"Get out of here," Smallest One demanded as Chienne and I prepared for a long winter's nap in her bedroom. "This is my room and I want Grandma."
"Sweetheart," I replied, "the sleeping situation is complicated. You can stay in here with me or in Grandma's room with her or in Little One's room with her. But once we start shifting people, everything gets confusing."
"I will hit you," she replied and I laughed, triggering an argument that I completely lost with a 3 year old child. I ended up on the couch while she and Grandma watched Dora in her room. The girls tend to get what they want.
Christmas was lovely. I got up early and thought my thoughts until Mom and Dad wandered down the hall, one going to make coffee while the other fetched the newspaper from our cubby across the street. My variation on the monkey bread recipe worked nicely and I opened two presents that Dad and I then assembled - companionably handing each other pieces of wood and searching for the proper hardware in the tiny plastic bag. Chienne then had steps for an easier climb on beds and furniture. (She is suspicious of the steps, however, and more likely to knock them over when she hops up as she always had.)
Brother and I went to fetch the girls around 9, making the snowy drive up the hill in my Jeep until they climbed in, clad in snowflake pajamas and full of stories about makeovers and tents. I admired glitter on tiny cheeks and carefully made my way back down the hill.
I carried Little One into the house, setting her down so she could run to her grandma and moving aside to take off my boots as Smallest One entered in Brother's arms to stare wide-eyed at the rocking horse in the center of the room. I have shaken my tail with Mickey and danced with Dora. Made necklaces with beads, farm animals with Moon Dough, had fun with the Play-doh factory and helped with a half-dozen Magic Fabric creatures. We've played Who Is It? and Red Rover and Memory games. Done puzzles, made potholders and snowboarded on Brother's Wii. There are makeovers and new movies and naps with pillow pets.
"This is a tremendous amount of merchandise," I told Mom as I tucked my legs underneath me to avoid the mounds of boxes and bags of wrapping paper and miscellaneous packaging. Chienne was shredding a cheap tennis ball (as is her custom) and perking up at the sound of new squeaky toys. The girls' demands for more were eventually unmet as the unwrapped gifts dwindled in the face of piles of new toys. We've cleaned up now - the EasyBake oven put away even as battery-operated hamsters roll up and down the hall in their plastic orbs.
Oh, speaking of chasing down halls!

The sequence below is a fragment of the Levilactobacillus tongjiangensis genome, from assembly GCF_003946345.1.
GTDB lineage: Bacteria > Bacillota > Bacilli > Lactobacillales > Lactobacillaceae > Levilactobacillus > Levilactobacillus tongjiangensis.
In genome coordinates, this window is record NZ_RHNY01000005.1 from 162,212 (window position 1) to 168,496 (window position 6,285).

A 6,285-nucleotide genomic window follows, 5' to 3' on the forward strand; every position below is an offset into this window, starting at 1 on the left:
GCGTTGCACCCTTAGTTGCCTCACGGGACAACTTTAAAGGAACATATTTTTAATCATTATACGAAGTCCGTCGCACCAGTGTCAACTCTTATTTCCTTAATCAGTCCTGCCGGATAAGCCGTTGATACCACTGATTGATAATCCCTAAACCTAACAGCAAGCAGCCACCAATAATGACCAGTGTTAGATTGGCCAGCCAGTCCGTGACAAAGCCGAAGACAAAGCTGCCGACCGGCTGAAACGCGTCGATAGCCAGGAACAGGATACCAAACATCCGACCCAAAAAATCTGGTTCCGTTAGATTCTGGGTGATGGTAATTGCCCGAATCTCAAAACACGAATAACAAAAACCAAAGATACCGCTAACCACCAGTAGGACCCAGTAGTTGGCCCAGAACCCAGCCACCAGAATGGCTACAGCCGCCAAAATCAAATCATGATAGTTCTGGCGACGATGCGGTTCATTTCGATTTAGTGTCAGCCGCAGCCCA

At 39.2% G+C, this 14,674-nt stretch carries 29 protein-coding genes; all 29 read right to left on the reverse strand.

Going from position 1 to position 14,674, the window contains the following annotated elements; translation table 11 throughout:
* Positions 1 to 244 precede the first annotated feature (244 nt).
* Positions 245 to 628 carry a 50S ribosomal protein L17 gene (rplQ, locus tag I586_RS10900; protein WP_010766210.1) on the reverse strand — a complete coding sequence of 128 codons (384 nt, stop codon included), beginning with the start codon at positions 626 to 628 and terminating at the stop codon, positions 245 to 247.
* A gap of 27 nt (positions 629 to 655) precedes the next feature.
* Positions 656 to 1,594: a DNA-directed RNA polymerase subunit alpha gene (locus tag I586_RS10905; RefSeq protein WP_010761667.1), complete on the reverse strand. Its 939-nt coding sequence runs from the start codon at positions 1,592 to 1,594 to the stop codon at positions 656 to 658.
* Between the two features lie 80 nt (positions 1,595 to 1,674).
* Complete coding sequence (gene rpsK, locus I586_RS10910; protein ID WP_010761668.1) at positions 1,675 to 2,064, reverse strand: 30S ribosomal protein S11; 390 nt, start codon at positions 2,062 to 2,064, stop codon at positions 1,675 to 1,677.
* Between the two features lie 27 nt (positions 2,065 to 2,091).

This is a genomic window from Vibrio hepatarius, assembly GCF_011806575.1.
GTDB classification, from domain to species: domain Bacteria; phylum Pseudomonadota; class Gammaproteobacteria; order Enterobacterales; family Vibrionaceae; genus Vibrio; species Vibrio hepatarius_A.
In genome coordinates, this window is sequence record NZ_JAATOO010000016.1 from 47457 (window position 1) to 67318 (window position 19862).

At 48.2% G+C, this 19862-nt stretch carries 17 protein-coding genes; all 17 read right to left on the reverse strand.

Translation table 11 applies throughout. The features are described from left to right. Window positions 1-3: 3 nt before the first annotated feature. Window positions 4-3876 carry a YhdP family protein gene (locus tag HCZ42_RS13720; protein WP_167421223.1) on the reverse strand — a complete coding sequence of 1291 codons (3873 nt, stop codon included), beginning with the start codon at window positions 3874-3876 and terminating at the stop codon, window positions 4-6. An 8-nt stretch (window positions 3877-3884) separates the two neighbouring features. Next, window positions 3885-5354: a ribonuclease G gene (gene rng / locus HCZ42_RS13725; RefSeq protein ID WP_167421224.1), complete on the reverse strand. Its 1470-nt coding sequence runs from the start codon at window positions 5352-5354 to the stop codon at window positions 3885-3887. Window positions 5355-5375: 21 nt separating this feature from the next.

Dad's sister and her husband came for Christmas dinner. It was pleasant enough - they're unimpressed by my educational pedigree and current professional role (which is irritating, but whatever) but like to talk of herbal remedies and magnet power (which leaves me far more amused than impressed but, again, whatever).
Smallest One had not taken a nap and was being a bit of a brat. I was curled on the loveseat with Little One, watching Curious George, and Smallest did something naughty and Aunt Dad's Sister leaped off the couch and scooped her up in one angry motion, leaving the rest of us slack-jawed with surprise. Smallest One was having none of it, throwing a tantrum that actually did impress me while I waited to see which of my parents would put a stop to the display of adult dominance. Neither did but we all frowned as Smallest One began to cry. She ran to her grandpa upon escaping from his sister and I couldn't resist a glare when Aunt Dad's Sister looked proud. Then again, she's the only one I've seen win an argument with Smallest One.
My parents and I went shopping, picking up wrapping paper and bows for next year. We had pizza and chatted about how Little One was like her Aunt Katie - all focus and easily-hurt feelings and quiet - and Smallest One like her father - social and charming but headstrong and wickedly tempermental.
Aunt, Uncle and cousins will arrive this morning for one last round of gifts and food. My car is already packed - much as I enjoy the laughter and cuddles, winning games and losing arguments, I'm eager to return to routine. Quiet naps and reading (and working) by the fire and petting a stripey cat instead of the pale orange one that resides downstairs.
Until I return, merry & happy & joyful to you and yours.